A Well-Fed World is a hunger relief and animal protection organisation chipping away at two of the world’s most immense, unnecessary and unconscionable forms of suffering… the suffering of people hungry from lack of food, and the suffering of animals used and abused for food.

We have a positive, practical, and action-led approach that produces immediate assistance for those in need and structural change for lasting results.

In addition to our direct programs, we raise funds, partner with, and promote innovative, highly effective projects that strengthen:

  • plant-based feeding & farming programs
  • farm animal care & rescue efforts
  • vegan advocacy & community building

Thanks in part to our donated office space and internet, our combined overhead and fundraising costs are less than 5%.

The result is that more of your donation goes directly to programs. In particular cases, 100% of funds are sent directly to the projects in need.

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Along the way I found out that world number 1 tennis player Novac Djokovic recently opened a vegan restaurant called Eqvita in Monte Carlo 🙂

To all this, I say, LOVE!

Novak

 

Week 40 Daktari Bush School and Wildlife Orphanage (South Africa)

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-Yordanos Haile-Michael, survivor and inspiration. (Women’s Weekly, October 2016)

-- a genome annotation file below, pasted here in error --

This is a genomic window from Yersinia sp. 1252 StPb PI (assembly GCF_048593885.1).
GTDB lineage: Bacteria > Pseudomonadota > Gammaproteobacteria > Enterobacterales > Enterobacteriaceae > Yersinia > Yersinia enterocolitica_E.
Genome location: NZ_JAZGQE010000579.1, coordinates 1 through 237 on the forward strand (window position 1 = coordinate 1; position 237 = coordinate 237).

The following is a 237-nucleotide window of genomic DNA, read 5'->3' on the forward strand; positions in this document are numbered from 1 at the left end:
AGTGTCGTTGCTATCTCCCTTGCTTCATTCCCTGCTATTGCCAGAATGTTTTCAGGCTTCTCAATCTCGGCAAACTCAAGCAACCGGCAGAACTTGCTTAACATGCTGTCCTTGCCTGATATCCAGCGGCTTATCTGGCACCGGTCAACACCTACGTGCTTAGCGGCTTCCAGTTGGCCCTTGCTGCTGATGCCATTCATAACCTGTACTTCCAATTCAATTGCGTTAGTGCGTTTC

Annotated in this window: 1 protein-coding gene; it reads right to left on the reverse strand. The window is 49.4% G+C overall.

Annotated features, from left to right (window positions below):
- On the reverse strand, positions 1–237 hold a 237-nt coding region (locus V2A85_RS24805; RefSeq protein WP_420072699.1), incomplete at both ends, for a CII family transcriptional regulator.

Her story is featured in the soon to be released Australian film:

“The Baulkham Hills African Ladies Troupe”

What an amazing lady; first to have the courage to ask her violator why he did what he did, and then to find it in her heart to feel sorry for him.

His excuse …

“Because everybody was doing it”

…sadly explains a lot of human history.

It is often easier to follow the crowd, rather than our own conscience.

Another lady provides inspiration with a much quoted quote …

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-Rear Admiral Grace Hopper

…that demands abstinence from this excuse.

It urges us to take ownership of our actions and ask questions.

To everyone who seeks to ‘be the change they wish to see’…

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…Rear Admiral Grace Hopper salutes you!

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I couldn’t find an animal charity listed in Eritrea, though I am sure there many wonderful people there who are spreading compassion in their own way.

I was really happen to learn about this wonderful organisation in South Africa.

daktarihttp://www.daktaribushschool.org/what-is-daktari

OUR MISSION